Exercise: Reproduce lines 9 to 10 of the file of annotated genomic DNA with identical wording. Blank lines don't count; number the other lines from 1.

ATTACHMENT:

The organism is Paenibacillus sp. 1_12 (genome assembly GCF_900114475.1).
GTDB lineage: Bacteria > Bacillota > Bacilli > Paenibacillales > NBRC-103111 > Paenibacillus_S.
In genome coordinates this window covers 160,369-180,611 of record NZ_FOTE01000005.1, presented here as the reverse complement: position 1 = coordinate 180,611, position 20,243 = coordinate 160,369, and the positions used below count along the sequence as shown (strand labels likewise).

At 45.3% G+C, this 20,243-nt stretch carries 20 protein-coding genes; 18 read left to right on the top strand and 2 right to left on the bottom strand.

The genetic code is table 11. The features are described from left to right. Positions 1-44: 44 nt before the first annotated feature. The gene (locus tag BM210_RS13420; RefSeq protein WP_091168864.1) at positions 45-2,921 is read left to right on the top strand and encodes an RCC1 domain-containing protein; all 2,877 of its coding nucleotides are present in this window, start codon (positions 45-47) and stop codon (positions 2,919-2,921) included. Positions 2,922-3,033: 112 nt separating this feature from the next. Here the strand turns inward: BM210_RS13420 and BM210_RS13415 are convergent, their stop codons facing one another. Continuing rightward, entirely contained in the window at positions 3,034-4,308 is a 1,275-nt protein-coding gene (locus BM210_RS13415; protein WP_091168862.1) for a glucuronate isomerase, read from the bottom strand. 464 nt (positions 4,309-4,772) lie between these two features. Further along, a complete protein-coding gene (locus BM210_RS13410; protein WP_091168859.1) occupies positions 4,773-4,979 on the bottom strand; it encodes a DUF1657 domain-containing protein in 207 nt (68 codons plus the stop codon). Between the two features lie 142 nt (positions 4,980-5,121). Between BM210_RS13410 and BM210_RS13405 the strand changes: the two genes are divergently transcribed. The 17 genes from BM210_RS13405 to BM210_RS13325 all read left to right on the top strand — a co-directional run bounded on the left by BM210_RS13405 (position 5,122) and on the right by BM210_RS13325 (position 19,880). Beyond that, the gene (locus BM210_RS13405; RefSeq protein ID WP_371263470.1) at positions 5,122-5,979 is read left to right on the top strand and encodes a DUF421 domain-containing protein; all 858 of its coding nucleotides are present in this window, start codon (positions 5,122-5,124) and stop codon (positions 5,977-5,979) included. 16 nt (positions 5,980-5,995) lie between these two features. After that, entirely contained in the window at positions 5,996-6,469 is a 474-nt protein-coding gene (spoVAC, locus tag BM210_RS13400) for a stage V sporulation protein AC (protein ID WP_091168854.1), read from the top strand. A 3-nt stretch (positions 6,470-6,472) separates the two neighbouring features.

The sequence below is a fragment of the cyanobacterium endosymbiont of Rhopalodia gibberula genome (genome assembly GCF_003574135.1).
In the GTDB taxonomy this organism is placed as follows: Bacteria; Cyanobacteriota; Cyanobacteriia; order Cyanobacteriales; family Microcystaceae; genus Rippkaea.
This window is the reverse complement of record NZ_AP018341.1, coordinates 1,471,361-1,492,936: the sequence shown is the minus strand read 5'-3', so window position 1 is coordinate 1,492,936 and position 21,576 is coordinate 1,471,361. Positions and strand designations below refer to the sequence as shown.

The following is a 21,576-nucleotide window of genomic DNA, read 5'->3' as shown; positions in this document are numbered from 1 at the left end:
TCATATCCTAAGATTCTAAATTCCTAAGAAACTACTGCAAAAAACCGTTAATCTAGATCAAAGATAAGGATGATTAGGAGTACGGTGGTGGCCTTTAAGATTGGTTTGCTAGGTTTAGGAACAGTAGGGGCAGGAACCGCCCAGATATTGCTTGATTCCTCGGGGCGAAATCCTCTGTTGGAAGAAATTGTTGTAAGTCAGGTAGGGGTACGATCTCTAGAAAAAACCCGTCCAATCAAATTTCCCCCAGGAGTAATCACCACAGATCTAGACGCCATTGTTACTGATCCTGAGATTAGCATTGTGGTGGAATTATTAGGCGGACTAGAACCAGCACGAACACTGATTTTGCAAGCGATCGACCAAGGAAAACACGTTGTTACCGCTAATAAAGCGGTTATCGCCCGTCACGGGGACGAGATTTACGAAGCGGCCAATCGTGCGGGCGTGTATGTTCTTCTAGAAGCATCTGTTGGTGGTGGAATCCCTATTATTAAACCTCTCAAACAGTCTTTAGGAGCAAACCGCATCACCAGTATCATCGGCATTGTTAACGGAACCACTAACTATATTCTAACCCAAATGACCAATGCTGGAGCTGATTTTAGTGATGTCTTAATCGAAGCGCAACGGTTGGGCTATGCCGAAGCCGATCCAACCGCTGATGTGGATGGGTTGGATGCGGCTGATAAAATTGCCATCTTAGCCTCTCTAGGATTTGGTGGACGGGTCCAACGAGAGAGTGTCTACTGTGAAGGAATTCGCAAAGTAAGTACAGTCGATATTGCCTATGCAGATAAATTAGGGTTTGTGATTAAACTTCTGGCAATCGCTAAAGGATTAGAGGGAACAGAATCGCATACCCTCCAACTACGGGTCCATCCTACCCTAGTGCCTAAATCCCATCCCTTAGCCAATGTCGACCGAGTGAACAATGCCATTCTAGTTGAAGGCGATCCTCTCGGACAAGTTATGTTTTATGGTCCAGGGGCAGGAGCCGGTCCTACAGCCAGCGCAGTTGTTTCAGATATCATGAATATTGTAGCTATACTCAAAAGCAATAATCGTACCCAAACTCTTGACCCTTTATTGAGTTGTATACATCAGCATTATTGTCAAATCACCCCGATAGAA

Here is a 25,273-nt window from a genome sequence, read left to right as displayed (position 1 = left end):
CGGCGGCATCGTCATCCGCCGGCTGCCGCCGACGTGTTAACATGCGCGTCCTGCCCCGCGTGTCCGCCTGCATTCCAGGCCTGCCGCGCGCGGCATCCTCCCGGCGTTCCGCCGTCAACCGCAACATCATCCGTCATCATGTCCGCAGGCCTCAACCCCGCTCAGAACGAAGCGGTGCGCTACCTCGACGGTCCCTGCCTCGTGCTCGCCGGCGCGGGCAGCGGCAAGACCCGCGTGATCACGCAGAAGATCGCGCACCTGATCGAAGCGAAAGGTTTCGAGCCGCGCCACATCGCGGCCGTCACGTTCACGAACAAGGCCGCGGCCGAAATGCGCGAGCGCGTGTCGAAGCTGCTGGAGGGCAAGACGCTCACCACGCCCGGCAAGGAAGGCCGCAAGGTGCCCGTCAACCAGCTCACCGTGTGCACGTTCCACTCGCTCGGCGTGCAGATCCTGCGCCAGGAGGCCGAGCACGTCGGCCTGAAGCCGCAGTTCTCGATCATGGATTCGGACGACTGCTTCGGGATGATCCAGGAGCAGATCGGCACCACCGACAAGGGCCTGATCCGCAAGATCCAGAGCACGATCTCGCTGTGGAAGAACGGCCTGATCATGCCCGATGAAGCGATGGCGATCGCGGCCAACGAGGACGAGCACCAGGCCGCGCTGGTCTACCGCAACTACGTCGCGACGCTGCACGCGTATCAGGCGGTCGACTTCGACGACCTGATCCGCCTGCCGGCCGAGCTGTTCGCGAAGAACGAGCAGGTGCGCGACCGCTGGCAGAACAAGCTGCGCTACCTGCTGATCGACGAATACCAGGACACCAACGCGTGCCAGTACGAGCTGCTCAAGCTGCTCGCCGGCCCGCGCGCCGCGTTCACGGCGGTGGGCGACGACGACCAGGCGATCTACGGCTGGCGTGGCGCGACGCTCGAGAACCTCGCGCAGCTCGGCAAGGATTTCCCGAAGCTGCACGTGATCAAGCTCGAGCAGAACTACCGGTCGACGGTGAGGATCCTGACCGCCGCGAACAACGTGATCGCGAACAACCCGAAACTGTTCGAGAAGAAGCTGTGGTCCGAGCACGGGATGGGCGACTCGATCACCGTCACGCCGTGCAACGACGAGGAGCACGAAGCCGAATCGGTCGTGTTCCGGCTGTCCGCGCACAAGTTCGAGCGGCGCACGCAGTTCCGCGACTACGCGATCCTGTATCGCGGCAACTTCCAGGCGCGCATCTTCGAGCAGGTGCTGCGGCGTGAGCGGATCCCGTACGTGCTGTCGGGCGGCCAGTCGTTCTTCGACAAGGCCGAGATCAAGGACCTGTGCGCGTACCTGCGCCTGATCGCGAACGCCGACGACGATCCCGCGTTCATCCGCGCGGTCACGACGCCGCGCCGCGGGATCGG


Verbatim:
The following is a 21,576-nucleotide window of genomic DNA, read 5'->3' as shown; positions in this document are numbered from 1 at the left end:
TCATATCCTAAGATTCTAAATTCCTAAGAAACTACTGCAAAAAACCGTTAATCTAGATCAAAGATAAGGATGATTAGGAGTACGGTGGTGGCCTTTAAGATTGGTTTGCTAGGTTTAGGAACAGTAGGGGCAGGAACCGCCCAGATATTGCTTGATTCCTCGGGGCGAAATCCTCTGTTGGAAGAAATTGTTGTAAGTCAGGTAGGGGTACGATCTCTAGAAAAAACCCGTCCAATCAAATTTCCCCCAGGAGTAATCACCACAGATCTAGACGCCATTGTTACTGATCCTGAGATTAGCATTGTGGTGGAATTATTAGGCGGACTAGAACCAGCACGAACACTGATTTTGCAAGCGATCGACCAAGGAAAACACGTTGTTACCGCTAATAAAGCGGTTATCGCCCGTCACGGGGACGAGATTTACGAAGCGGCCAATCGTGCGGGCGTGTATGTTCTTCTAGAAGCATCTGTTGGTGGTGGAATCCCTATTATTAAACCTCTCAAACAGTCTTTAGGAGCAAACCGCATCACCAGTATCATCGGCATTGTTAACGGAACCACTAACTATATTCTAACCCAAATGACCAATGCTGGAGCTGATTTTAGTGATGTCTTAATCGAAGCGCAACGGTTGGGCTATGCCGAAGCCGATCCAACCGCTGATGTGGATGGGTTGGATGCGGCTGATAAAATTGCCATCTTAGCCTCTCTAGGATTTGGTGGACGGGTCCAACGAGAGAGTGTCTACTGTGAAGGAATTCGCAAAGTAAGTACAGTCGATATTGCCTATGCAGATAAATTAGGGTTTGTGATTAAACTTCTGGCAATCGCTAAAGGATTAGAGGGAACAGAATCGCATACCCTCCAACTACGGGTCCATCCTACCCTAGTGCCTAAATCCCATCCCTTAGCCAATGTCGACCGAGTGAACAATGCCATTCTAGTTGAAGGCGATCCTCTCGGACAAGTTATGTTTTATGGTCCAGGGGCAGGAGCCGGTCCTACAGCCAGCGCAGTTGTTTCAGATATCATGAATATTGTAGCTATACTCAAAAGCAATAATCGTACCCAAACTCTTGACCCTTTATTGAGTTGTATACATCAGCATTATTGTCAAATCACCCCGATAGAA